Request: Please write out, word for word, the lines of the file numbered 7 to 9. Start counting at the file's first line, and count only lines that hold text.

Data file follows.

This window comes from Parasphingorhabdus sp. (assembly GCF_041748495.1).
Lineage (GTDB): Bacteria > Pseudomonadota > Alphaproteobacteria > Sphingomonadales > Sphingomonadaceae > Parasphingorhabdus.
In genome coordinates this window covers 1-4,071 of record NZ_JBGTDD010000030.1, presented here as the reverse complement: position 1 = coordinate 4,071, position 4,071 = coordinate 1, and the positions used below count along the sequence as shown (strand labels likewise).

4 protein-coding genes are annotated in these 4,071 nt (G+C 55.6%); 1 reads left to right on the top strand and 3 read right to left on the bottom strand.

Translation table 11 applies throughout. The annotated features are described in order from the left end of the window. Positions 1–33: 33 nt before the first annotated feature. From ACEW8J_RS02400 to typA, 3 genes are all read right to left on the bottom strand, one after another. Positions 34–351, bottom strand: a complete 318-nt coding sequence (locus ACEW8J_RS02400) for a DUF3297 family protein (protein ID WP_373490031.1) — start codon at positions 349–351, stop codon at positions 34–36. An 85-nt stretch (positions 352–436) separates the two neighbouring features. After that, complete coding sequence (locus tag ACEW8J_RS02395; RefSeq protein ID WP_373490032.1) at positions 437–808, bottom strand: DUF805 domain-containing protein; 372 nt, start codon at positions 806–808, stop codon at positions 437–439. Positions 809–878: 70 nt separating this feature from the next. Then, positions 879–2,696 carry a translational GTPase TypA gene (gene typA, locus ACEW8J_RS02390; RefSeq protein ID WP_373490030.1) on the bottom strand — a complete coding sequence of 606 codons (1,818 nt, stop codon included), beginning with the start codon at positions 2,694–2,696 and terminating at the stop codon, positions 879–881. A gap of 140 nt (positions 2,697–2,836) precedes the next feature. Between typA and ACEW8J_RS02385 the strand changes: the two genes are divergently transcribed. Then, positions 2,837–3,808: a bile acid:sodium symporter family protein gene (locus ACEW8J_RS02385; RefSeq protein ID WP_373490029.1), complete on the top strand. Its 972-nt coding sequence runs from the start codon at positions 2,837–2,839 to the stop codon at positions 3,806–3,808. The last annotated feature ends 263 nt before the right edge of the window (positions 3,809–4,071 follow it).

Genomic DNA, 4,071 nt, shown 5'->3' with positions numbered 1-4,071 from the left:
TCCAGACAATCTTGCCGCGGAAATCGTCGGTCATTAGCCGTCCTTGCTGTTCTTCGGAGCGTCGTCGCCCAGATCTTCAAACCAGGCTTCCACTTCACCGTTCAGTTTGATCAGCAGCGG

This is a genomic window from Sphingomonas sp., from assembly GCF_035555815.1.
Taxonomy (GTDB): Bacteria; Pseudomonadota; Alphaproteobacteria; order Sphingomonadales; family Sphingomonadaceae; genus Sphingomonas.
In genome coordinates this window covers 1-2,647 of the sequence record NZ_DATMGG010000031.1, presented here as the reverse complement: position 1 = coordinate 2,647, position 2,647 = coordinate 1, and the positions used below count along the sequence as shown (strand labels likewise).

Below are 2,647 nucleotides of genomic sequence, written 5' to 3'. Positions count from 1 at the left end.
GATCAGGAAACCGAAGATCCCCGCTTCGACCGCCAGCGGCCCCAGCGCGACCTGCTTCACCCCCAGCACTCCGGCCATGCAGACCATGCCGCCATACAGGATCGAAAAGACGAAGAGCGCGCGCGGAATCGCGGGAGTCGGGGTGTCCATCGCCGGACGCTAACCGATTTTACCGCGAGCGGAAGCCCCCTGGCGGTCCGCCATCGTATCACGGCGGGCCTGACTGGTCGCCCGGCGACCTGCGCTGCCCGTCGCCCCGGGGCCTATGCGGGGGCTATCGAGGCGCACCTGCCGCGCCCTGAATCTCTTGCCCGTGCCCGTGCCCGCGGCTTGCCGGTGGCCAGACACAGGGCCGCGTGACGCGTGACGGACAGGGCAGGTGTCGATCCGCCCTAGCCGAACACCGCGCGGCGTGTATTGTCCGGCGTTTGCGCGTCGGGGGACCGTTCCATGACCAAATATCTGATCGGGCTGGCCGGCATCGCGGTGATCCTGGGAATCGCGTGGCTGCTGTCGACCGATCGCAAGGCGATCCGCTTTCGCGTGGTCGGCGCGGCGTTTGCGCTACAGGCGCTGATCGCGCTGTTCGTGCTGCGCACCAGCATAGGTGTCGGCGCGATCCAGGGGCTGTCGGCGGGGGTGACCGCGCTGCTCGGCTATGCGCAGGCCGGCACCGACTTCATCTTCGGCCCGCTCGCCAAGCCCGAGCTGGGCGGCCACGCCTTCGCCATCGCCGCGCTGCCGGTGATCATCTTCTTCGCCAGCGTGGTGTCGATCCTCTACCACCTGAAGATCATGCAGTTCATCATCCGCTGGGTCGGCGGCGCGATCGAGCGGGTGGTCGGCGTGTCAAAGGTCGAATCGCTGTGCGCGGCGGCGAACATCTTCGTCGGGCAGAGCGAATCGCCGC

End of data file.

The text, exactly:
TCCAGACAATCTTGCCGCGGAAATCGTCGGTCATTAGCCGTCCTTGCTGTTCTTCGGAGCGTCGTCGCCCAGATCTTCAAACCAGGCTTCCACTTCACCGTTCAGTTTGATCAGCAGCGG

This is a genomic window from Sphingomonas sp., from assembly GCF_035555815.1.
Taxonomy (GTDB): Bacteria; Pseudomonadota; Alphaproteobacteria; order Sphingomonadales; family Sphingomonadaceae; genus Sphingomonas.